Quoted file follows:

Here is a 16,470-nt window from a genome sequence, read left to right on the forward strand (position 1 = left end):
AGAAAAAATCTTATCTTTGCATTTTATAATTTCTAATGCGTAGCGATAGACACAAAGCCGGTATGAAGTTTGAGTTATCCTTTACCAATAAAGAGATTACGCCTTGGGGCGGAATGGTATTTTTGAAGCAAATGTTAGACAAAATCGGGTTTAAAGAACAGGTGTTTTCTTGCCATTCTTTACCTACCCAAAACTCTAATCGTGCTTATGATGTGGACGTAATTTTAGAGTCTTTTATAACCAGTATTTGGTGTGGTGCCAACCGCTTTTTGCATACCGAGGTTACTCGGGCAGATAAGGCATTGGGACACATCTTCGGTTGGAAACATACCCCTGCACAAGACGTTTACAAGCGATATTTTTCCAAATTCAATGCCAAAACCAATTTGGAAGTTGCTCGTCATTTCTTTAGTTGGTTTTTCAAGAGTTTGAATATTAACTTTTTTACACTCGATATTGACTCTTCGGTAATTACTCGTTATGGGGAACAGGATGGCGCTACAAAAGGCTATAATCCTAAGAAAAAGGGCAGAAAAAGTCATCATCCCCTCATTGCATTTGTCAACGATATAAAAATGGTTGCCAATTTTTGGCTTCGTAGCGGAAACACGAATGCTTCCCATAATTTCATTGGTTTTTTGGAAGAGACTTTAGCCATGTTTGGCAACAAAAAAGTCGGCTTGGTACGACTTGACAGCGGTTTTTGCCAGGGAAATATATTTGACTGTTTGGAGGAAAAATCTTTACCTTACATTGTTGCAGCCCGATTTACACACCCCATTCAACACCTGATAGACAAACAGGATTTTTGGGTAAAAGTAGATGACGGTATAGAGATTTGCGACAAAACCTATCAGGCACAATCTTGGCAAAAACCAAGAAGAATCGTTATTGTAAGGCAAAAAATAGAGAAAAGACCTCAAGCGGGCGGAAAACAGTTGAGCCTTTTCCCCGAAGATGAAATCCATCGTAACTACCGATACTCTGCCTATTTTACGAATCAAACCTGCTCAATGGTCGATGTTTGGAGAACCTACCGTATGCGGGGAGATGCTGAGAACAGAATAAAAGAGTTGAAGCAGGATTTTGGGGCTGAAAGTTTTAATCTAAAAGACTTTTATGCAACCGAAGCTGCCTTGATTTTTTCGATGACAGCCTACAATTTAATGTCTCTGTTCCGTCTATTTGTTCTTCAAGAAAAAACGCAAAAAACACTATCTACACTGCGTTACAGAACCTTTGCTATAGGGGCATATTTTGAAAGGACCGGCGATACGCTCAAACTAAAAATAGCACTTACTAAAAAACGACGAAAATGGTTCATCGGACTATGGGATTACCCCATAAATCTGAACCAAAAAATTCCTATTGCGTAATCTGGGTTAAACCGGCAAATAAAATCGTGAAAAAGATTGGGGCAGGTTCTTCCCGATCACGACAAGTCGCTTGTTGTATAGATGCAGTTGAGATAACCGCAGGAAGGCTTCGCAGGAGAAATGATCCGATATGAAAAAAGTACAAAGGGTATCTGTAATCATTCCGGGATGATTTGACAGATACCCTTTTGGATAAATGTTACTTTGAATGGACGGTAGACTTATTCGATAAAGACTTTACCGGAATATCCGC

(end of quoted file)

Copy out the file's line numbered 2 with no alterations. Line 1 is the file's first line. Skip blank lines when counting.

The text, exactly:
AGAAAAAATCTTATCTTTGCATTTTATAATTTCTAATGCGTAGCGATAGACACAAAGCCGGTATGAAGTTTGAGTTATCCTTTACCAATAAAGAGATTACGCCTTGGGGCGGAATGGTATTTTTGAAGCAAATGTTAGACAAAATCGGGTTTAAAGAACAGGTGTTTTCTTGCCATTCTTTACCTACCCAAAACTCTAATCGTGCTTATGATGTGGACGTAATTTTAGAGTCTTTTATAACCAGTATTTGGTGTGGTGCCAACCGCTTTTTGCATACCGAGGTTACTCGGGCAGATAAGGCATTGGGACACATCTTCGGTTGGAAACATACCCCTGCACAAGACGTTTACAAGCGATATTTTTCCAAATTCAATGCCAAAACCAATTTGGAAGTTGCTCGTCATTTCTTTAGTTGGTTTTTCAAGAGTTTGAATATTAACTTTTTTACACTCGATATTGACTCTTCGGTAATTACTCGTTATGGGGAACAGGATGGCGCTACAAAAGGCTATAATCCTAAGAAAAAGGGCAGAAAAAGTCATCATCCCCTCATTGCATTTGTCAACGATATAAAAATGGTTGCCAATTTTTGGCTTCGTAGCGGAAACACGAATGCTTCCCATAATTTCATTGGTTTTTTGGAAGAGACTTTAGCCATGTTTGGCAACAAAAAAGTCGGCTTGGTACGACTTGACAGCGGTTTTTGCCAGGGAAATATATTTGACTGTTTGGAGGAAAAATCTTTACCTTACATTGTTGCAGCCCGATTTACACACCCCATTCAACACCTGATAGACAAACAGGATTTTTGGGTAAAAGTAGATGACGGTATAGAGATTTGCGACAAAACCTATCAGGCACAATCTTGGCAAAAACCAAGAAGAATCGTTATTGTAAGGCAAAAAATAGAGAAAAGACCTCAAGCGGGCGGAAAACAGTTGAGCCTTTTCCCCGAAGATGAAATCCATCGTAACTACCGATACTCTGCCTATTTTACGAATCAAACCTGCTCAATGGTCGATGTTTGGAGAACCTACCGTATGCGGGGAGATGCTGAGAACAGAATAAAAGAGTTGAAGCAGGATTTTGGGGCTGAAAGTTTTAATCTAAAAGACTTTTATGCAACCGAAGCTGCCTTGATTTTTTCGATGACAGCCTACAATTTAATGTCTCTGTTCCGTCTATTTGTTCTTCAAGAAAAAACGCAAAAAACACTATCTACACTGCGTTACAGAACCTTTGCTATAGGGGCATATTTTGAAAGGACCGGCGATACGCTCAAACTAAAAATAGCACTTACTAAAAAACGACGAAAATGGTTCATCGGACTATGGGATTACCCCATAAATCTGAACCAAAAAATTCCTATTGCGTAATCTGGGTTAAACCGGCAAATAAAATCGTGAAAAAGATTGGGGCAGGTTCTTCCCGATCACGACAAGTCGCTTGTTGTATAGATGCAGTTGAGATAACCGCAGGAAGGCTTCGCAGGAGAAATGATCCGATATGAAAAAAGTACAAAGGGTATCTGTAATCATTCCGGGATGATTTGACAGATACCCTTTTGGATAAATGTTACTTTGAATGGACGGTAGACTTATTCGATAAAGACTTTACCGGAATATCCGC